World Luxury Tracking : Do you Speak Luxury? Consumers New Luxury Culture

The World Luxury Tracking (WLT) sets the standard for luxury market studies. Every year, this global monitor analyses trends throughout the different markets and allows brands to better understand new consumer expectations. What can be said about their state of mind? And what about their experiences? What is their purchase journey? What are their expectations? The latest WLT wave covers: France, Italy, Spain, Germany, UK, USA, Saudi Arabia, the United Arab Emirate, and the emergence of maturing luxury consumers as well as a new Luxury Culture.

World Luxury Tracking : Do you Speak Luxury? Consumers New Luxury Culture

The author(s)

  • Françoise Hernaez Fourrier Ipsos Connect, France
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Key figures

Appetite for Luxury has increased: +16 pts vs. 2015 in Europe and in the Unites states, Affluents have « an increased desire for luxury»

The brand is becoming once again a point of reference: consumers expect from brands:

  • That they distinguish themselves through their history: 82% in the US (+22pts), 74% in Europe (+8 pts) and 85% in the Middle East.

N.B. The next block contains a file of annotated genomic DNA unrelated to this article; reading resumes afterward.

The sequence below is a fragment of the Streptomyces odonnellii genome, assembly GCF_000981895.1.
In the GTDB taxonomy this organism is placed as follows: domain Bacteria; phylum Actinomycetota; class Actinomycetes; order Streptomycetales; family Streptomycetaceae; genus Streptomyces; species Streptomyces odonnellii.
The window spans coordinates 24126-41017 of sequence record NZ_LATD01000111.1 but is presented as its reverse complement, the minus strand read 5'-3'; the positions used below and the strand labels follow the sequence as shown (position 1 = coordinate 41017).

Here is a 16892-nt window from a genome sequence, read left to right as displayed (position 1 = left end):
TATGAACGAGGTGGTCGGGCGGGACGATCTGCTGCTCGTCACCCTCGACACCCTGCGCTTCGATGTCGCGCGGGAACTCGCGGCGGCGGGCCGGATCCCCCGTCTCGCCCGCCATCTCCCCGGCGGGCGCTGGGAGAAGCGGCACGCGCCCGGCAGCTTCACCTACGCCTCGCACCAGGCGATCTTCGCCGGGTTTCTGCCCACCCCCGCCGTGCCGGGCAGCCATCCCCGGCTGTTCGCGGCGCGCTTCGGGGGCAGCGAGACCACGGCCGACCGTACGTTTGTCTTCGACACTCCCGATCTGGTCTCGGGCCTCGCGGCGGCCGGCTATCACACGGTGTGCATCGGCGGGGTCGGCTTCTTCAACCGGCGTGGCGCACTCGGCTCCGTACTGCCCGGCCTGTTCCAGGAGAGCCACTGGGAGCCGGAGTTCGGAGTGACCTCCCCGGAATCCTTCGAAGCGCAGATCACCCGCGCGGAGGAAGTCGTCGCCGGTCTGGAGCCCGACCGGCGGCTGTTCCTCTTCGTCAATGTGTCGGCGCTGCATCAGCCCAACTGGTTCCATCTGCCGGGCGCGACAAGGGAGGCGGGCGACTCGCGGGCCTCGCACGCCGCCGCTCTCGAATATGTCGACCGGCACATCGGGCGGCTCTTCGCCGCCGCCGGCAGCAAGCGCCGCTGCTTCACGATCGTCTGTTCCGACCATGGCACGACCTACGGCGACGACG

• That they surprise them by offering creativity, audaciousness, never-before seen products: 70% of Affluents in the US (+8pts), 72% in Europe (+8pts) and 85% in the Middle East.

In Western markets, the use of brands as markers of social distinction is gaining ground: « Brands must give us the impression that we are part of a circle of initiated few » is on the rise +17pts in Europe and in the US.

The purchase funnel must inspire the consumer and offer him a genuine experience:  78% of respondents in the Middle East, 77% in the United States (+7pts) and 75% in France (+7pts) affirm that they expect Luxury brands to allow them to escape to a different world, to dream.

A new economy of signs
Economie des signes

In a world marked by uncertainty, sociologists have recently coined the term « liquid world », consuming luxury goods is no longer a way of expressing oneself in reaction to a static mass - with signs that are more or less sophisticated (bling vs. modesty) – it is today more of a vector for fluid interaction and expression between knowledgeable consumers that perceive luxury and its codes as a lifestyle in and of itself.

“A couple of years ago, the western affluents were considered to be the main luxury experts, while those of emerging markets started to familiarize themselves with its codes… Today, this distinction is no longer manifested, brands are free to develop a new playground that is open to all; with consumers that enjoy playing with brands, disrupting the codes of traditional and ostentatious luxury underlines Françoise HERNAEZ FOURRIER who drives Luxury studies at Ipsos.